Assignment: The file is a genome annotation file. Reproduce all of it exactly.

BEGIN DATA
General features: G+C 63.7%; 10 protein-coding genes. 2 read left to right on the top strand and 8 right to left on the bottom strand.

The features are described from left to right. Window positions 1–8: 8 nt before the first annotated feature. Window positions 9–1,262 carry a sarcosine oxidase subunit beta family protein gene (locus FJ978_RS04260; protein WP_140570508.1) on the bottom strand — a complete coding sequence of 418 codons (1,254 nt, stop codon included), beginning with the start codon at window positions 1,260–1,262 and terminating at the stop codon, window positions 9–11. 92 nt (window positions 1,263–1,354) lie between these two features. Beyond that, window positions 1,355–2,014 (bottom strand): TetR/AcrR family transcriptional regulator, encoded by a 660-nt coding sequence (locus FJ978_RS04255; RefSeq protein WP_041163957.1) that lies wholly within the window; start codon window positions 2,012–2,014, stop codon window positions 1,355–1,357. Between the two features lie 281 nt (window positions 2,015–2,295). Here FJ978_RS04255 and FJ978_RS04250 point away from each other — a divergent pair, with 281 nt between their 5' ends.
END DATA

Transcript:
General features: G+C 63.7%; 10 protein-coding genes. 2 read left to right on the top strand and 8 right to left on the bottom strand.

The features are described from left to right. Window positions 1–8: 8 nt before the first annotated feature. Window positions 9–1,262 carry a sarcosine oxidase subunit beta family protein gene (locus FJ978_RS04260; protein WP_140570508.1) on the bottom strand — a complete coding sequence of 418 codons (1,254 nt, stop codon included), beginning with the start codon at window positions 1,260–1,262 and terminating at the stop codon, window positions 9–11. 92 nt (window positions 1,263–1,354) lie between these two features. Beyond that, window positions 1,355–2,014 (bottom strand): TetR/AcrR family transcriptional regulator, encoded by a 660-nt coding sequence (locus FJ978_RS04255; RefSeq protein WP_041163957.1) that lies wholly within the window; start codon window positions 2,012–2,014, stop codon window positions 1,355–1,357. Between the two features lie 281 nt (window positions 2,015–2,295). Here FJ978_RS04255 and FJ978_RS04250 point away from each other — a divergent pair, with 281 nt between their 5' ends.